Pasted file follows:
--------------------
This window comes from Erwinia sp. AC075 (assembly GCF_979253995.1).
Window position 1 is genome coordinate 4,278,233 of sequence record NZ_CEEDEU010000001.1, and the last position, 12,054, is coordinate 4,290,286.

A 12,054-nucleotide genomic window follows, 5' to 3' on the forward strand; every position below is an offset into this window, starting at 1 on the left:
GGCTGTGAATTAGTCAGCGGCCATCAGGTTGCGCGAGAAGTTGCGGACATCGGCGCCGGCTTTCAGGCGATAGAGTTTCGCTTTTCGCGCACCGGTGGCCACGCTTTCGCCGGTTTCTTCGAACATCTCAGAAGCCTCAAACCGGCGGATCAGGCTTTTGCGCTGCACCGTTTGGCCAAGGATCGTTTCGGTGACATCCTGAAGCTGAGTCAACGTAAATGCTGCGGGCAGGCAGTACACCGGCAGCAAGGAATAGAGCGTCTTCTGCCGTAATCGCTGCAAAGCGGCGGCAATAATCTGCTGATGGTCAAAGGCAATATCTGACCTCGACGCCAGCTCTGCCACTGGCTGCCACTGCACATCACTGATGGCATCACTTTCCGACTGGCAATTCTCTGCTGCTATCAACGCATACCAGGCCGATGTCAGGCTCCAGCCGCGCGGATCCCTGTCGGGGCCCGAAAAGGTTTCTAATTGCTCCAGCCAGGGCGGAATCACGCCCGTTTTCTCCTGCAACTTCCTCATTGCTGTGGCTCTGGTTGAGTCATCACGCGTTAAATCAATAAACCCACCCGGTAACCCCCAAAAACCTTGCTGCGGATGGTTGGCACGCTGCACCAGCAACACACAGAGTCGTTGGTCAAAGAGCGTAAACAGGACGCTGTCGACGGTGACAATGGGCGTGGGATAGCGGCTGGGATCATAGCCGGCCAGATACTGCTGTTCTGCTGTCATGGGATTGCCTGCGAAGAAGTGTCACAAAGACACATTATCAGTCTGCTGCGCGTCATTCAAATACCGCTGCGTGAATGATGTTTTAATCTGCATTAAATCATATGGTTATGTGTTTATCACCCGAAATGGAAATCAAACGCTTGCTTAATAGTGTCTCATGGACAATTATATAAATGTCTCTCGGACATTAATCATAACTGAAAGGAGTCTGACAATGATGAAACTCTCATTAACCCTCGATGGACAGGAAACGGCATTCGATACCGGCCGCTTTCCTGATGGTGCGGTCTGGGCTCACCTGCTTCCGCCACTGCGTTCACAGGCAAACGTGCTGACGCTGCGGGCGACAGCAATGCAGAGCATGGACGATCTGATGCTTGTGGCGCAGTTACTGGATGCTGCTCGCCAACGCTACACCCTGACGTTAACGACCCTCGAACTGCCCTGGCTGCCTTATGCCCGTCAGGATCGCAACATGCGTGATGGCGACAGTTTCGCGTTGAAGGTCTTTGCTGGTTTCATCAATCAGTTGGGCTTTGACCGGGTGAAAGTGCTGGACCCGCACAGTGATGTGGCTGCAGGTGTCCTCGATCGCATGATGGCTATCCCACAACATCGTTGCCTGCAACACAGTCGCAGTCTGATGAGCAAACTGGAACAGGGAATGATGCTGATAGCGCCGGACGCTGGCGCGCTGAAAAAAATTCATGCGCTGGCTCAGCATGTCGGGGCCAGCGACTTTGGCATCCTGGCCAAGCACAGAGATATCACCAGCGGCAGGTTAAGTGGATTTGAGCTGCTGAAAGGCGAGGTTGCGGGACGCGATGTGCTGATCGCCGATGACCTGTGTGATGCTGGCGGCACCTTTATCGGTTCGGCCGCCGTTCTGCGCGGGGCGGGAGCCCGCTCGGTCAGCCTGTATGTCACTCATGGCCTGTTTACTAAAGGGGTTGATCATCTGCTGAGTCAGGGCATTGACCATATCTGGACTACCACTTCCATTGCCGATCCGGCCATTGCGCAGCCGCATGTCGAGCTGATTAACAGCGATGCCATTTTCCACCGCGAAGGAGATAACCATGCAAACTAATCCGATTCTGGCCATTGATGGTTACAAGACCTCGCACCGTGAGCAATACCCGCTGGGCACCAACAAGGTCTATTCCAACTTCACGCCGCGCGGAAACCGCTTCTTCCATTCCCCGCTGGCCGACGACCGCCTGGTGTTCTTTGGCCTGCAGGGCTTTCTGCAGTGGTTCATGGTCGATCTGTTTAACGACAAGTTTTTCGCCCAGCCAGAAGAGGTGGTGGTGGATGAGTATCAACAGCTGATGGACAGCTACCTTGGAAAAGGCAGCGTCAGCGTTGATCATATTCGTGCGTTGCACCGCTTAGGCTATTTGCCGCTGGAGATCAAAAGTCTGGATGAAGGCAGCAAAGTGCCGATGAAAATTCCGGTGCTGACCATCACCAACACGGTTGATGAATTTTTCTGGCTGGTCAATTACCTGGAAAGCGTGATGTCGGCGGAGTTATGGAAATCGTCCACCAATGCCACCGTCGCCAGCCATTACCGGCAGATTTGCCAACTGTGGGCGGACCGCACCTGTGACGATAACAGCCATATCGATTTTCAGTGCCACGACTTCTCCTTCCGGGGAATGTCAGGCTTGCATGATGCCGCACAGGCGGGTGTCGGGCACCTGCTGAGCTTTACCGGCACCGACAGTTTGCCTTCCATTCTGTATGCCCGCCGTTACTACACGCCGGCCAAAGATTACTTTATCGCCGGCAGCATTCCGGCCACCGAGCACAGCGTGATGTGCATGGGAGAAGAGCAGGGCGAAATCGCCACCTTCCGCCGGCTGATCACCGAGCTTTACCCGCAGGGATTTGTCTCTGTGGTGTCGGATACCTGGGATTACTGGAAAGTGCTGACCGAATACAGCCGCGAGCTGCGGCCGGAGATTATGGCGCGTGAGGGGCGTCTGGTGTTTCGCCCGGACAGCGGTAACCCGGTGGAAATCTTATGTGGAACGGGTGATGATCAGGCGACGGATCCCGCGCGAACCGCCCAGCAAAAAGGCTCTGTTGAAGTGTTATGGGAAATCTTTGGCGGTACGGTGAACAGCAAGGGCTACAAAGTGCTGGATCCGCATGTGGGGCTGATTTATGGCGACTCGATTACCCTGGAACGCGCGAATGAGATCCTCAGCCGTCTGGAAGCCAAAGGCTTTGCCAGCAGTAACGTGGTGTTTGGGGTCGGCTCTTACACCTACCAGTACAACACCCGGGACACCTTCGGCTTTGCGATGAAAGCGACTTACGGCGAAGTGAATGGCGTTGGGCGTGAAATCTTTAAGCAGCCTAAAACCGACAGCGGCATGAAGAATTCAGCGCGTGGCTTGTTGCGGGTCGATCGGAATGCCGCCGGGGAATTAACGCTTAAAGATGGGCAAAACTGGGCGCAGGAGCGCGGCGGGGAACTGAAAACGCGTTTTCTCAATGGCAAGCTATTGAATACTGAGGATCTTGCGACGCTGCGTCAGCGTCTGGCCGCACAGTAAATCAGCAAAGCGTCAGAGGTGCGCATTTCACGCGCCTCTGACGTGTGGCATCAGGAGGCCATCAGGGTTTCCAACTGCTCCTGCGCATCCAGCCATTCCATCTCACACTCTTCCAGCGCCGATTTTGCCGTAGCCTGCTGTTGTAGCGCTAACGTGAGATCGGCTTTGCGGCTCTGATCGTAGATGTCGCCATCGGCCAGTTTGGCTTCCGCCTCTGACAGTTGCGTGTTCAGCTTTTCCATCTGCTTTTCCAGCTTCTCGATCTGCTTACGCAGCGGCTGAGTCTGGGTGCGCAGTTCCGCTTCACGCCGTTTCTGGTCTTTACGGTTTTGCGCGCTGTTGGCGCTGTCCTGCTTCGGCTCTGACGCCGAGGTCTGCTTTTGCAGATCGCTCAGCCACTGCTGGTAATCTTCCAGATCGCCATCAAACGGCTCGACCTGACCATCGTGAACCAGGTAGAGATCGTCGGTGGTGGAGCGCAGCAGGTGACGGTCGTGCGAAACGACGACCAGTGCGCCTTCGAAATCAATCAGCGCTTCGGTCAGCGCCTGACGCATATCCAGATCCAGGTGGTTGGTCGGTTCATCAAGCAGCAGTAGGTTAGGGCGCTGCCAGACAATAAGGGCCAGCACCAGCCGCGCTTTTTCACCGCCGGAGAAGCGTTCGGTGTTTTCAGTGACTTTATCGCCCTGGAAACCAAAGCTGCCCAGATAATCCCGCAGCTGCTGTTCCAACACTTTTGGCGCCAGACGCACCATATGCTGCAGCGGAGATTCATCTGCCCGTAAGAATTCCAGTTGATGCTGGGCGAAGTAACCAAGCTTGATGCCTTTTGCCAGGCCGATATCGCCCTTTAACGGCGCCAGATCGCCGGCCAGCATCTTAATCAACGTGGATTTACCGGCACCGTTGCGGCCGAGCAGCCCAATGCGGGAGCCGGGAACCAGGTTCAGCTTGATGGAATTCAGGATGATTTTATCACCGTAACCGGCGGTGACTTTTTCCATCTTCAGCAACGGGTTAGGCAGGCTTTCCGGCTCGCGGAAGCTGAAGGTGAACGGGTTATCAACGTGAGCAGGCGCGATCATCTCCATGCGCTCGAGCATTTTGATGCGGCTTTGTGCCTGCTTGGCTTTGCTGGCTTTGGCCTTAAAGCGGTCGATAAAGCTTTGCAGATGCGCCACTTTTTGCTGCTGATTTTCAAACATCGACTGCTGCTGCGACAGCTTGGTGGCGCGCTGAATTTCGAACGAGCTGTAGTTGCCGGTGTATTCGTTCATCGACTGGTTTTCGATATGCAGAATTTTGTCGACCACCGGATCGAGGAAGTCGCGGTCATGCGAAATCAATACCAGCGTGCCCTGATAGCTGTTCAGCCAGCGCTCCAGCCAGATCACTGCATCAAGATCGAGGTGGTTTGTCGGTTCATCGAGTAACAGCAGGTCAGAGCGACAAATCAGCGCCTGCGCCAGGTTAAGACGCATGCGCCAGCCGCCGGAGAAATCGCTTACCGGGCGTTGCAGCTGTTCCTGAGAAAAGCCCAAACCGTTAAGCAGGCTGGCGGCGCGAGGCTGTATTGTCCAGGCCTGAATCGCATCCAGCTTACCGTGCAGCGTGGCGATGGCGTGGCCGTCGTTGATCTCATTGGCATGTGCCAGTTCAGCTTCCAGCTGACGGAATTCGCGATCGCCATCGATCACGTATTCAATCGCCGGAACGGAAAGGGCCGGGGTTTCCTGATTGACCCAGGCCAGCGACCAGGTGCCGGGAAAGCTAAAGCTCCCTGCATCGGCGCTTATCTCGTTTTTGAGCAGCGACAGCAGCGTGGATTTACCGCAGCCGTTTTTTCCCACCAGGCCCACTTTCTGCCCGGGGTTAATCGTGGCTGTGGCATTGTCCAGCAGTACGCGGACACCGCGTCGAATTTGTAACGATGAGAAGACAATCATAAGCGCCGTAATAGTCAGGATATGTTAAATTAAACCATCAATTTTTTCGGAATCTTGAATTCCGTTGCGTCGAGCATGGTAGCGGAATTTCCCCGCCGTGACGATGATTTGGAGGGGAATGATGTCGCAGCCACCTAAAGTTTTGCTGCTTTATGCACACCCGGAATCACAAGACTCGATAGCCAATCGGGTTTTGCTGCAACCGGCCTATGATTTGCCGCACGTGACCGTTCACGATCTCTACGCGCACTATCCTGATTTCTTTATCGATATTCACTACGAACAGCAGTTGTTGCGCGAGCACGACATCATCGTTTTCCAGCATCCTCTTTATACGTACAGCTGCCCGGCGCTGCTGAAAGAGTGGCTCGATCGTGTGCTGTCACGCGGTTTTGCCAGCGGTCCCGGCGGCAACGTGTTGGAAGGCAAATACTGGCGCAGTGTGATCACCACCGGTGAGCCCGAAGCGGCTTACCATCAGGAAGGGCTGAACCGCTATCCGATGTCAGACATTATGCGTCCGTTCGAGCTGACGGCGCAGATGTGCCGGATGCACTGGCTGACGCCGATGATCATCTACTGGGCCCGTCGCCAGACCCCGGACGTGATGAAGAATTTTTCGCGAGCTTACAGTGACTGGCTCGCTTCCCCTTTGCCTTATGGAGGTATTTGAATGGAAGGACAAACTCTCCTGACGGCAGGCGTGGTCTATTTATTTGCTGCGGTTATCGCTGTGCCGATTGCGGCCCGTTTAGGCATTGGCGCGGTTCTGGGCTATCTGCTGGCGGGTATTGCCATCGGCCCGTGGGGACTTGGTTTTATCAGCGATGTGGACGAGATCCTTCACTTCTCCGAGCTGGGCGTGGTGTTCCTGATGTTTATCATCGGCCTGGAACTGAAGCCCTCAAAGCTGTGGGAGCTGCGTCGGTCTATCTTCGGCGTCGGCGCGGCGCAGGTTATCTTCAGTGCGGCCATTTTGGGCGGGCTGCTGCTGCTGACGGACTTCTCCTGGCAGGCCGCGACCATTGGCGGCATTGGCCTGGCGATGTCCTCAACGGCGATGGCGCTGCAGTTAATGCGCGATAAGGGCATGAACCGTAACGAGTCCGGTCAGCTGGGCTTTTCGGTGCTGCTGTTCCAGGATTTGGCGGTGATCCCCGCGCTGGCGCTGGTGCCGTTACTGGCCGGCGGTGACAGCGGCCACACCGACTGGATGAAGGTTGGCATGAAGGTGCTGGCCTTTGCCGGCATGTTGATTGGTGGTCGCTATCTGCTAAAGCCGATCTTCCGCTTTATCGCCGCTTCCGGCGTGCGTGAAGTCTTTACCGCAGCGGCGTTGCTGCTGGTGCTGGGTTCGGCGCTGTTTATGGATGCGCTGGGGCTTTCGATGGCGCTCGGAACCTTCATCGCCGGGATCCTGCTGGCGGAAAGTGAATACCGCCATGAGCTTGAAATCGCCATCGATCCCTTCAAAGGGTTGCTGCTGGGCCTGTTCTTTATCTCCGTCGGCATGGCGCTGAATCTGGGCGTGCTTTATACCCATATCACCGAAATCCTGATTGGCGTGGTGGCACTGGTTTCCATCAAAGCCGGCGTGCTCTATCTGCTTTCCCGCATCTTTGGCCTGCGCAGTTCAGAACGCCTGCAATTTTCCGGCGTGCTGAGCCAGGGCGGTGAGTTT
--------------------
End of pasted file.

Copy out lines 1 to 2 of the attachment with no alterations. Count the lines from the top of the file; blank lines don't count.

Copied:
This window comes from Erwinia sp. AC075 (assembly GCF_979253995.1).
Window position 1 is genome coordinate 4,278,233 of sequence record NZ_CEEDEU010000001.1, and the last position, 12,054, is coordinate 4,290,286.